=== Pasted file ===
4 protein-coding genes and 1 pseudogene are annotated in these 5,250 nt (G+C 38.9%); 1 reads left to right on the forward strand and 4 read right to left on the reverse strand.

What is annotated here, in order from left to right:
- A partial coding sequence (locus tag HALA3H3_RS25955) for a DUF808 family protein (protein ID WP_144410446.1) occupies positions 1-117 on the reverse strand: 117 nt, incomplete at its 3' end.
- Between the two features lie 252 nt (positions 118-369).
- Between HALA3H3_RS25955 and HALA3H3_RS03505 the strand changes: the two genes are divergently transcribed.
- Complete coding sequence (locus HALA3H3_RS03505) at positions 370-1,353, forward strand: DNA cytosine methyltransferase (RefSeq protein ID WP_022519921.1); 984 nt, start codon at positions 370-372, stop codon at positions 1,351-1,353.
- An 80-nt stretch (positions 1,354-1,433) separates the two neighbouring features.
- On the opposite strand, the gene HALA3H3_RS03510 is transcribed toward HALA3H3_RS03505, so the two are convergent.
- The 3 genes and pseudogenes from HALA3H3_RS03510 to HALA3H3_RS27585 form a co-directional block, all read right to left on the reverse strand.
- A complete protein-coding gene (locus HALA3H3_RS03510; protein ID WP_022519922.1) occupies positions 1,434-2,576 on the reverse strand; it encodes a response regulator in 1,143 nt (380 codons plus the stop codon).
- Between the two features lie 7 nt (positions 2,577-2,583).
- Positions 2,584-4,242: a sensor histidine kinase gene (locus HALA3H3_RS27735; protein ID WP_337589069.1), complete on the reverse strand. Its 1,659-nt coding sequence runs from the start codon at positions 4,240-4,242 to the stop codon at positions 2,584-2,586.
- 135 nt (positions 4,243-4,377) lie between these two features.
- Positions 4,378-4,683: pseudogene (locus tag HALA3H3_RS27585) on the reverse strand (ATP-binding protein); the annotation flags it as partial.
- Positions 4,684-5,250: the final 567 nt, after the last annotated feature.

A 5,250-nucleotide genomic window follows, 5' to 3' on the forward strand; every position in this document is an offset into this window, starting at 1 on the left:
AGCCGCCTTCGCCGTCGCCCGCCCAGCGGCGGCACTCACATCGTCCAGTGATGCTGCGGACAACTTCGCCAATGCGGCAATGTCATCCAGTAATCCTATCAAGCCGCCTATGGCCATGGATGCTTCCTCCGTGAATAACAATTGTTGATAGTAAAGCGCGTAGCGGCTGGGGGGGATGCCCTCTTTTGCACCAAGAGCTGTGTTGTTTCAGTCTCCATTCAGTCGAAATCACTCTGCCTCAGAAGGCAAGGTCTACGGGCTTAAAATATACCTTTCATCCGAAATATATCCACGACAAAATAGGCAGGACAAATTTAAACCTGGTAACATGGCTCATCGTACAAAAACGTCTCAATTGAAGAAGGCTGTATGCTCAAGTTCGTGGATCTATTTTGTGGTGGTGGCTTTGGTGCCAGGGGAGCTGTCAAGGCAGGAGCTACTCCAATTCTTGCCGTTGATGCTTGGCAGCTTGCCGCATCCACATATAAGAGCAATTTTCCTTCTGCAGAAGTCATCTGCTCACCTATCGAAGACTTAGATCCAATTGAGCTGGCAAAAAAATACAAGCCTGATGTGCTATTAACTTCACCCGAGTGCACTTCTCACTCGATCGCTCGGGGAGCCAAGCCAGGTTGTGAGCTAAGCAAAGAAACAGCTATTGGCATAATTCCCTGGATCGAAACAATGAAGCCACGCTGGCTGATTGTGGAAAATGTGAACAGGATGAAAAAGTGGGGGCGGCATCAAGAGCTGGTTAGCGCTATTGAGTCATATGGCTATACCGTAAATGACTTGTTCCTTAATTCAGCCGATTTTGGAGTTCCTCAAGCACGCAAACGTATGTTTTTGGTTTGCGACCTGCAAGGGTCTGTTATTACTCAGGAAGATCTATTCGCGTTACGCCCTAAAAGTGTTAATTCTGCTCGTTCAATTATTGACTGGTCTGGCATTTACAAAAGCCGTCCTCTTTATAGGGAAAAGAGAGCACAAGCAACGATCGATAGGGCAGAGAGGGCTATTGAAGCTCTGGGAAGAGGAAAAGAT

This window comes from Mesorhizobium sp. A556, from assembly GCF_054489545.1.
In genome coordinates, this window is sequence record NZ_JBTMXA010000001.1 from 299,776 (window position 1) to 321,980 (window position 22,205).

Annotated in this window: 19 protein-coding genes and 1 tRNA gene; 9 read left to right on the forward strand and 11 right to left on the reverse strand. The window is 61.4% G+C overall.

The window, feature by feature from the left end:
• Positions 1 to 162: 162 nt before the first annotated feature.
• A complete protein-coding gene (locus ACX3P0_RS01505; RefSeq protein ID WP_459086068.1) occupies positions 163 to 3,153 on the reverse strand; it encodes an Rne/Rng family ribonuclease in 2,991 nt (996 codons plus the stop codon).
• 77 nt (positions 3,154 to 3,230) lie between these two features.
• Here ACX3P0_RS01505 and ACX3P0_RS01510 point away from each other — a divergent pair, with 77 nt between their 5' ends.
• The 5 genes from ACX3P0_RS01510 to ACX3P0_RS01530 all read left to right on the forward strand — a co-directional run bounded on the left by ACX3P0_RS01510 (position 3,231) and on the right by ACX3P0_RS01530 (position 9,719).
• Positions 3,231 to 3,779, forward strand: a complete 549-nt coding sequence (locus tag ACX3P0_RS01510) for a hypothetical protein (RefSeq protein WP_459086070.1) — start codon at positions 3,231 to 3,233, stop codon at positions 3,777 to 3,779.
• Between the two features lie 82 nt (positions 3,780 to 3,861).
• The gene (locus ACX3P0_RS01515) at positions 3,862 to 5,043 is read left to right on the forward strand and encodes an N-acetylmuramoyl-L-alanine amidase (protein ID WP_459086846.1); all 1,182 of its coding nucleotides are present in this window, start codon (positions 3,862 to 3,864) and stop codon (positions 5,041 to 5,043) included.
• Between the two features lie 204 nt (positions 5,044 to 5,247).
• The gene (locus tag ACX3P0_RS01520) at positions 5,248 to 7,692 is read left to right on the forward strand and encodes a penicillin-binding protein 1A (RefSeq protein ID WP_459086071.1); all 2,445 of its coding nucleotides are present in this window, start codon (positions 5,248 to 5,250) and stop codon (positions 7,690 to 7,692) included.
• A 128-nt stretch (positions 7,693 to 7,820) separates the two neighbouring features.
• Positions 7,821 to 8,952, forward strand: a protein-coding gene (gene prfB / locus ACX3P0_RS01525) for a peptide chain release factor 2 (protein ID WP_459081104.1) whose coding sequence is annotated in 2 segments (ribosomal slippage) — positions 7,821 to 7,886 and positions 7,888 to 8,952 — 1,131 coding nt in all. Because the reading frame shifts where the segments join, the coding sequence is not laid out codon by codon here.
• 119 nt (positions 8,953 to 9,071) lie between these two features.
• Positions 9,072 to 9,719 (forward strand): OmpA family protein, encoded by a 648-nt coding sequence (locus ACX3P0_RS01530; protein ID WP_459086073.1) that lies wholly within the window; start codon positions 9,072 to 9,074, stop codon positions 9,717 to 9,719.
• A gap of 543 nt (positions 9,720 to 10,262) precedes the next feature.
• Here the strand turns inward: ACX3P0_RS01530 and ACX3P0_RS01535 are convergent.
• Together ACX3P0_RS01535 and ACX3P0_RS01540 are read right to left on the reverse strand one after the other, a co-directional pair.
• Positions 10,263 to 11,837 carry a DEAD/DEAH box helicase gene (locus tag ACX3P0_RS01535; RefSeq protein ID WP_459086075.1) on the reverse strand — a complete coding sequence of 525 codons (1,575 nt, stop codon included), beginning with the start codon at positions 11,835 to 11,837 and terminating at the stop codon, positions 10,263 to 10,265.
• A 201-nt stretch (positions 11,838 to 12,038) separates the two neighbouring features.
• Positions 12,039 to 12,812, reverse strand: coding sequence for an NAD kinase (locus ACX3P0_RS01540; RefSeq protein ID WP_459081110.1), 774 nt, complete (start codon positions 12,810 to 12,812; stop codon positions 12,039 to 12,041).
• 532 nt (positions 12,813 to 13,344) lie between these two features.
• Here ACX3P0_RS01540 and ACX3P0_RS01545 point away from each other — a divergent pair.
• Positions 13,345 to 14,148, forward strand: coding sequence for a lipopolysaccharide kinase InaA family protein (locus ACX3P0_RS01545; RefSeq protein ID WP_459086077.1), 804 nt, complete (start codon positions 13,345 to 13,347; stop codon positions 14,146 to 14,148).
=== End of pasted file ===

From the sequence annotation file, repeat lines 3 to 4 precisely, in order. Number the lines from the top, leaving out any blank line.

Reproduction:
- A partial coding sequence (locus tag HALA3H3_RS25955) for a DUF808 family protein (protein ID WP_144410446.1) occupies positions 1-117 on the reverse strand: 117 nt, incomplete at its 3' end.
- Between the two features lie 252 nt (positions 118-369).